Economy's Woes May Drag On
09/13/2010 10:55 am EST
Pamela and Mary Anne Aden, editors of the Aden Forecast, say unemployment and weakness in housing may keep the economy down for quite a while.
The economy has been faltering. GDP in the US grew [only] 1.6% in the second quarter. The jobless recovery remains jobless, raising the question [of whether] this has been a recovery after all.
We know it was driven by government stimulus and now that most of the stimulus has been used up, the economy is having trouble making it on its own. This raises another question: can it? Based on the evidence, it doesn’t look like it.
Jobless claims have been climbing, hitting an eight-month high. Without jobs, people can’t spend, make their payments, or buy a house—and the numbers this month were eye-opening.
Home sales plunged 27% to a 15-year low, and mounting foreclosures were largely to blame. There [are] simply too many houses on the market, which drives sales and prices down. In fact, new home sales reported [their] slowest month in nearly 50 years.
This shows that...the housing market...was being propped up by the housing [tax credit], and once it ended, housing continued on its downward path.
Remember, housing has led the way out of recessions in seven out of the last eight cases. So, this is either one of the exceptions, or the economy is still in trouble. And again, the evidence is leaning on the “trouble” side.
Concern has been growing that the economy’s headed for a double-dip recession, or outright deflation. And the [Federal Reserve] is concerned, too. It’s gone back to saying that it’ll do whatever is needed to boost the economy to keep it from slumping, and it’s starting to take action.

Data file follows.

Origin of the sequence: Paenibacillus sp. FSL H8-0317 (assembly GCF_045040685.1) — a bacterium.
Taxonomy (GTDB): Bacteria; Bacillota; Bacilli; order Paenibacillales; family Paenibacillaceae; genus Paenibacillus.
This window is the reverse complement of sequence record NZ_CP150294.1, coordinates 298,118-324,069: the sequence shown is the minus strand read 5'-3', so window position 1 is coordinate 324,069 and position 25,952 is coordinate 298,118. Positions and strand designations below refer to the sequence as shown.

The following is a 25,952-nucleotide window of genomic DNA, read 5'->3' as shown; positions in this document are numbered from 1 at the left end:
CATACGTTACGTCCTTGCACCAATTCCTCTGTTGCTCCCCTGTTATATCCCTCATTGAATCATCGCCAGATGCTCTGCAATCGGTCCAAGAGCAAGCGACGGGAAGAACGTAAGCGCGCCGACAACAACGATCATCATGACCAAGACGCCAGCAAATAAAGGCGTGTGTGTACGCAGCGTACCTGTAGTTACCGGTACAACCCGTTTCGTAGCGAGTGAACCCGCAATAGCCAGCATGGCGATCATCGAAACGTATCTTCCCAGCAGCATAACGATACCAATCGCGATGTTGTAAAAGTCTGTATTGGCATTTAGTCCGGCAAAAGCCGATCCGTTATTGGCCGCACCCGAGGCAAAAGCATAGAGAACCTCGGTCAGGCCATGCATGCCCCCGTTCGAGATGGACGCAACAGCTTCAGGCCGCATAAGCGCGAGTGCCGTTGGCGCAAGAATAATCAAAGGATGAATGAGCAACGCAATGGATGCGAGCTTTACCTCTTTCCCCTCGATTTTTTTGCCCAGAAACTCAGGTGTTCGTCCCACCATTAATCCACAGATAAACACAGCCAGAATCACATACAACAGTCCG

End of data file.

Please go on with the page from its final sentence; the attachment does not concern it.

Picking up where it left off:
The Fed recently began buying more US government debt in the hope of keeping the economy afloat, and they’re ready to do a lot more. In other words, the Fed has said many times they’re not going to let the economy go down the drain.
While we obviously don’t know what the Fed is thinking, we can see what they’re doing. They know what worked before: spending and stimulation. And if it worked before, it’ll work again.
So, if more debt, a bubble here and there, a weaker dollar, and eventual inflation are the inevitable results, then that’s the way it’ll be. There’s really no other choice, because the alternatives are unimaginable. By their actions, the Fed has shown time and time again that whatever the ultimate consequences, they’re better than the alternatives.
Many argue [to] let nature take its course—let the markets correct their excesses, pay the price, and then move on. This is fine from an academic viewpoint, but the government doesn’t work that way.
Increasingly, over the decades, it feels it has an obligation to “fix things.” That’s what [most] voters expect and that’s what the government does. Socialistic? Yes, but it’s been that way for a long time, and we don’t see this changing any time soon.